In [S1] it is indicated how all these statements have a quantum analogue as we push our $n$-functors forward. There it is indicated how the fact that transport $n-functors$ have sectins which are themselves transport $(n-1)$-functors translates in the context of extended functorial quantum field theory to essentially what is known in physics as the holographic principle. This needs to be discussed elsewhere, clearly.

Posted at July 27, 2007 4:10 PM UTC

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### Re: Arrow-Theoretic Differential Theory

Hi,
So just as a background I have a beginning graduate level knowledge of diff geo, am half-way through Saunders Mac Lane, and read Baez and Dolan’s Categorification only once. So I’m not exactly the target audience of this…yet.

That being said, there’s a couple of things early on that made my brain grind to a halt.

First, in what way are pt and pt equivalent? It looks like you are just including pt in as the first point of pt and then the equivalence is just given by lifting up or projecting down the first point. The context makes it sound more subtle and complicated than that though, so what am I missing?

Also, I feel like I’ve read the first section a few times and that I’m still not seeing the connection between tangent vectors/bundles from diff geo with what you’re doing here. I’m used to a vector field being a map from the smooth functions on a manifold to itself. I don’t really see how what we’re defining is equivalent to that for 0-categories (is it supposed to?). Is the answer related to the requirement of Mor(C) -> TC -> C being a short exact sequence? What exactly is Mor(C)?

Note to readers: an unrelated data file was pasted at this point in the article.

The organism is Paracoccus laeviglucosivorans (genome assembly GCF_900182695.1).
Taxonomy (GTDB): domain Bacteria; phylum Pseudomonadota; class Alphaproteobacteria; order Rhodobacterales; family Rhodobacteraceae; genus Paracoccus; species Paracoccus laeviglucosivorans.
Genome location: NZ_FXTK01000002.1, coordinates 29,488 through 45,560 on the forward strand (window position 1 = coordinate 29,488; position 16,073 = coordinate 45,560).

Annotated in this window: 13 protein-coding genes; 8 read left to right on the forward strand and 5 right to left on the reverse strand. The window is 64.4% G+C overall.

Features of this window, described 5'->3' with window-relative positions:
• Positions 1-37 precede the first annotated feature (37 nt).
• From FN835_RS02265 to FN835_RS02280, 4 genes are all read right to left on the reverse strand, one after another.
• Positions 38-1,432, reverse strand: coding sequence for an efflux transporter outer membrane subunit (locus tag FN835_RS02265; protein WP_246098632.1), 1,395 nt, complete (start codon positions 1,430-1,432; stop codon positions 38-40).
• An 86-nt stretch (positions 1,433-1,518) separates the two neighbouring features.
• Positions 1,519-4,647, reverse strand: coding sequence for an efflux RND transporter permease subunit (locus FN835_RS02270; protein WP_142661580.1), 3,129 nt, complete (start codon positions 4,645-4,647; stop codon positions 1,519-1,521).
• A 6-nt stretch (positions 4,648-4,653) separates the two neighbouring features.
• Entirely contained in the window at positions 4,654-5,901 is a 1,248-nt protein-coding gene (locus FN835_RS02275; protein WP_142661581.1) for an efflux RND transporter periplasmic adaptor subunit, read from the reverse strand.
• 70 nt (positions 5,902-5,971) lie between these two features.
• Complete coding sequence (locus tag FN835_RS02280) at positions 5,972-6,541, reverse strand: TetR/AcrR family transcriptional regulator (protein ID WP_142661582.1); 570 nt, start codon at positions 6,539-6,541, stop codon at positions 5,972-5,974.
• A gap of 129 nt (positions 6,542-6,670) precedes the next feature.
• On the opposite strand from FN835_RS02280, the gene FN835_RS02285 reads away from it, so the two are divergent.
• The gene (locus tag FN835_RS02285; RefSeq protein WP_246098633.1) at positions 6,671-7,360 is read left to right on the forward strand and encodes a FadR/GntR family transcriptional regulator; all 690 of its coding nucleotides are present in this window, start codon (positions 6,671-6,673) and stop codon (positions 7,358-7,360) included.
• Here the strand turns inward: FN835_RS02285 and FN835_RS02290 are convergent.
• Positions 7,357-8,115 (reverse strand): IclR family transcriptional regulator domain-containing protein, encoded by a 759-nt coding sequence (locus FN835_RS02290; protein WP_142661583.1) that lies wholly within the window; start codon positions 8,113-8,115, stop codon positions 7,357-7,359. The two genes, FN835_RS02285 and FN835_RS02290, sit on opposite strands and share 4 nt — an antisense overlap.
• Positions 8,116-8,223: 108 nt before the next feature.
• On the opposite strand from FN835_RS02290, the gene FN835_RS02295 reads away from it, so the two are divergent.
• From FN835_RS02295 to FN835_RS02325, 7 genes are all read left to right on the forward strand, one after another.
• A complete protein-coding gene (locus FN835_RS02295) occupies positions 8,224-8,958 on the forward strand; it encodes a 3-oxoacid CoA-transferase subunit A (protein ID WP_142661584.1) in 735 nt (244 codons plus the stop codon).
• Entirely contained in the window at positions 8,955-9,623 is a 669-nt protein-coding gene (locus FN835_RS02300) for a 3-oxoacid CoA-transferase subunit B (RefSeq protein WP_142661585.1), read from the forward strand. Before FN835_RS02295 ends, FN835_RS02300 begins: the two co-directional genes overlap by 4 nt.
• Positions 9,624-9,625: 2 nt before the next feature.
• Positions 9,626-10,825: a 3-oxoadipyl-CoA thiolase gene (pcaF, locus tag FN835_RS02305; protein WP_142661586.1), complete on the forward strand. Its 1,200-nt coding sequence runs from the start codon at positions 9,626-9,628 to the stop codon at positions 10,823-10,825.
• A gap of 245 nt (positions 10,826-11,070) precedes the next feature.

Sorry for the questions, but I appreciate any help.

Posted by: Creighton Hogg on July 27, 2007 6:51 PM | Permalink | Reply to this

### Re: Arrow-Theoretic Differential Theory

Oops. I think some of my questions may be answered by looking through older posts. My apologies.

Posted by: Creighton Hogg on July 27, 2007 7:31 PM | Permalink | Reply to this

### Re: Arrow-Theoretic Differential Theory

Hi,

Why are $\mathrm{pt}$ and $\mathbf{pt}$ equivalent? It looks like you are just including $\mathrm{pt}$ in as the first point of $\mathbf{pt}$ and then the equivalence is just given by lifting up or projecting down the first point. The context makes it sound more subtle and complicated than that though, so what am I missing?

It’s not supposed to be subtle or complicated. In fact, it’s supposed to be a very elementary fact. I am just stressing it because my goal is to use that elementary fact for something which seems to be kind of interesting.

Just for those reading this and wondering:

the two categories which I called $\mathrm{pt}$ and $\mathbf{pt}$ are equivalent as categories in that there is the injection functor $\mathrm{pt} \hookrightarrow \mathbf{pt}$ and the unique projection functor $\mathbf{pt} \to \mathrm{pt}$ such that $\mathrm{pt} \hookrightarrow \mathbf{pt} \to \mathrm{pt}$ is strictly the identity functor on $\mathrm{pt}$ (the only endomorphism of $\mathrm{pt}$ there is, of course). Moreover, the composition $\mathbf{pt} \to \mathrm{pt} \hookrightarrow \mathbf{pt}$ is, while not equal to the identity on $\mathbf{pt}$, isomorphic to the identity functor on $\mathbf{pt}$, as one easily checks.

So that’s all I mean: these two categories are equivalent. Which is to say: the inclusion $\mathrm{pt} \hookrightarrow \mathbf{pt}$ is essentially surjective, full and faithful. Trivially.

I’m still not seeing the connection between tangent vectors/bundles from diff geo with what you’re doing here. I’m used to a vector field being a map from the smooth functions on a manifold to itself. I don’t really see how what we’re defining is equivalent to that for 0-categories (is it supposed to?).